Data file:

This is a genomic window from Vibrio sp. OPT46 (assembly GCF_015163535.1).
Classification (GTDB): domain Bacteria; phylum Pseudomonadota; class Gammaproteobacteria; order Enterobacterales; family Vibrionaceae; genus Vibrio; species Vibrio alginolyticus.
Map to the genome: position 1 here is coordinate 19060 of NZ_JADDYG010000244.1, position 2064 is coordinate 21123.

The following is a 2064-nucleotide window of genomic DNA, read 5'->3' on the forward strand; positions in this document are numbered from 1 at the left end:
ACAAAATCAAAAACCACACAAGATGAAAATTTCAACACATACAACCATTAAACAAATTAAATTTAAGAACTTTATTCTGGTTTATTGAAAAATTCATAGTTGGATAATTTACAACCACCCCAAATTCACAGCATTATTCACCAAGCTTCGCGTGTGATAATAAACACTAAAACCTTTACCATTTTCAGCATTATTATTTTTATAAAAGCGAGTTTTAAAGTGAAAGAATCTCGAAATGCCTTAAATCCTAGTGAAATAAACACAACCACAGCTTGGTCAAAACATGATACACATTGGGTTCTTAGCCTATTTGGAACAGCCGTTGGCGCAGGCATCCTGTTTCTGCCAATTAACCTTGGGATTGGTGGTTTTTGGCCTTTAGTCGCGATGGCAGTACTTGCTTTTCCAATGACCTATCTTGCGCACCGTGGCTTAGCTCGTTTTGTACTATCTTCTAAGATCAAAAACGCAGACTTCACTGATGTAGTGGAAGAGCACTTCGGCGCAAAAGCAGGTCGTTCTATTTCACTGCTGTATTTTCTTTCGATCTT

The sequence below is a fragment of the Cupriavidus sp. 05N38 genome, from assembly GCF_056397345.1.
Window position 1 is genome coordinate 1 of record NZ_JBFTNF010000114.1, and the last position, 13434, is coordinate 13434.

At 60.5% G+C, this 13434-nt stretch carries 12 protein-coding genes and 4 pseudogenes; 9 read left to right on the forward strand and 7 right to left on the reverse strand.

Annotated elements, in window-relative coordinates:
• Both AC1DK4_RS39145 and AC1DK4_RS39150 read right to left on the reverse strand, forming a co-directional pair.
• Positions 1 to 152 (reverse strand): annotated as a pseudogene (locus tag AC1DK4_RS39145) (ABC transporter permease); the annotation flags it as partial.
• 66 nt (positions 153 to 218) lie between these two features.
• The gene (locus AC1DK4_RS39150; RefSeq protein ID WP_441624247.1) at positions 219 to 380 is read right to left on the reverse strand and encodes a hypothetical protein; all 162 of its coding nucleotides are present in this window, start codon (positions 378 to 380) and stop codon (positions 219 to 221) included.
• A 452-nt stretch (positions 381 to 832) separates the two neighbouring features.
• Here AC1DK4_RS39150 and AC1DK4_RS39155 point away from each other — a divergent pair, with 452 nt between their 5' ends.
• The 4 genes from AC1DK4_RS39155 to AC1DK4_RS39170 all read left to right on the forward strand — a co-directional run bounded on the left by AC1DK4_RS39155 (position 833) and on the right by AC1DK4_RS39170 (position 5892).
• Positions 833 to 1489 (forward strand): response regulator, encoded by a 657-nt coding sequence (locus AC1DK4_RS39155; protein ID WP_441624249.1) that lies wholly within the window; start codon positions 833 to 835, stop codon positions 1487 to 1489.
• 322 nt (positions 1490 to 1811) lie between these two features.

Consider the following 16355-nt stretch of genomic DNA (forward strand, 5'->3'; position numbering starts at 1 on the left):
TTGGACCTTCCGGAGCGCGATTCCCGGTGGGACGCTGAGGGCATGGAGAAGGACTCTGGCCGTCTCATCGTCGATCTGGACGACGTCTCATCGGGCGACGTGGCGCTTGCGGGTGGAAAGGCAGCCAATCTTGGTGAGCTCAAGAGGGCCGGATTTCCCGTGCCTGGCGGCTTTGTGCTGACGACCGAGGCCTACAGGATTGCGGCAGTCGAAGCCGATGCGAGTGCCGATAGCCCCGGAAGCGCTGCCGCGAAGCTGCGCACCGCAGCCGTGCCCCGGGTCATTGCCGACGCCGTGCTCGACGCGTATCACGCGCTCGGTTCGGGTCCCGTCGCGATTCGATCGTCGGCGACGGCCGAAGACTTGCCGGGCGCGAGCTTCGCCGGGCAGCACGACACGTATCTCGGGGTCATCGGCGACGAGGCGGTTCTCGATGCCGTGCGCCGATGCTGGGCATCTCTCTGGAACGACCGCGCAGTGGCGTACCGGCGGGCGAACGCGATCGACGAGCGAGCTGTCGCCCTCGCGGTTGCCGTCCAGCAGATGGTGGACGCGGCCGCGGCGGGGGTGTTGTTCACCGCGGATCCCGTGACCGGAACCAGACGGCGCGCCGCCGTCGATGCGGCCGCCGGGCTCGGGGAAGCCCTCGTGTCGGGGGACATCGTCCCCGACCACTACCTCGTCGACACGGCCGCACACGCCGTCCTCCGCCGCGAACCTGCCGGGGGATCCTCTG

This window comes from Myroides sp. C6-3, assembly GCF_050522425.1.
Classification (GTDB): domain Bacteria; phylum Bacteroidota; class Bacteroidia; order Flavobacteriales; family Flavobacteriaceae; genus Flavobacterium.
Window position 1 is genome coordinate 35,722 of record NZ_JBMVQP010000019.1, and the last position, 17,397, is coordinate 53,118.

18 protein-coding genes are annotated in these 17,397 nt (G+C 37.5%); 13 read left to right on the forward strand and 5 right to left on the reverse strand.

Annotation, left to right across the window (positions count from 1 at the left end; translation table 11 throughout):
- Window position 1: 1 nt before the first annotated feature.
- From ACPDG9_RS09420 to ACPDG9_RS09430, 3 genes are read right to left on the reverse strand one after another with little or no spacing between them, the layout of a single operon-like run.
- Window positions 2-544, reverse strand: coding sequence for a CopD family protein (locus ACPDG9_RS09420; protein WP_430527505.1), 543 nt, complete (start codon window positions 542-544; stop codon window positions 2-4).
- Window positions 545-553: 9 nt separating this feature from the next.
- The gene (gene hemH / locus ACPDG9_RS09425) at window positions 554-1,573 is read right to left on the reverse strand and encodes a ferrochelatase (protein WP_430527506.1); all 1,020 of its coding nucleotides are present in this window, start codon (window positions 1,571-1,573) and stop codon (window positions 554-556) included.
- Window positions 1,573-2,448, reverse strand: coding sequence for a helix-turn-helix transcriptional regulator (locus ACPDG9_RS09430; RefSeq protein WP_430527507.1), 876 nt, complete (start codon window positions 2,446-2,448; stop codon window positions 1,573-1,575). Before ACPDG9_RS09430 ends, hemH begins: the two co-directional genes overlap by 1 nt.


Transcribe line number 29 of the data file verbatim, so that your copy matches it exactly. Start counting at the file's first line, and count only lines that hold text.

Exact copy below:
- Window positions 545-553: 9 nt separating this feature from the next.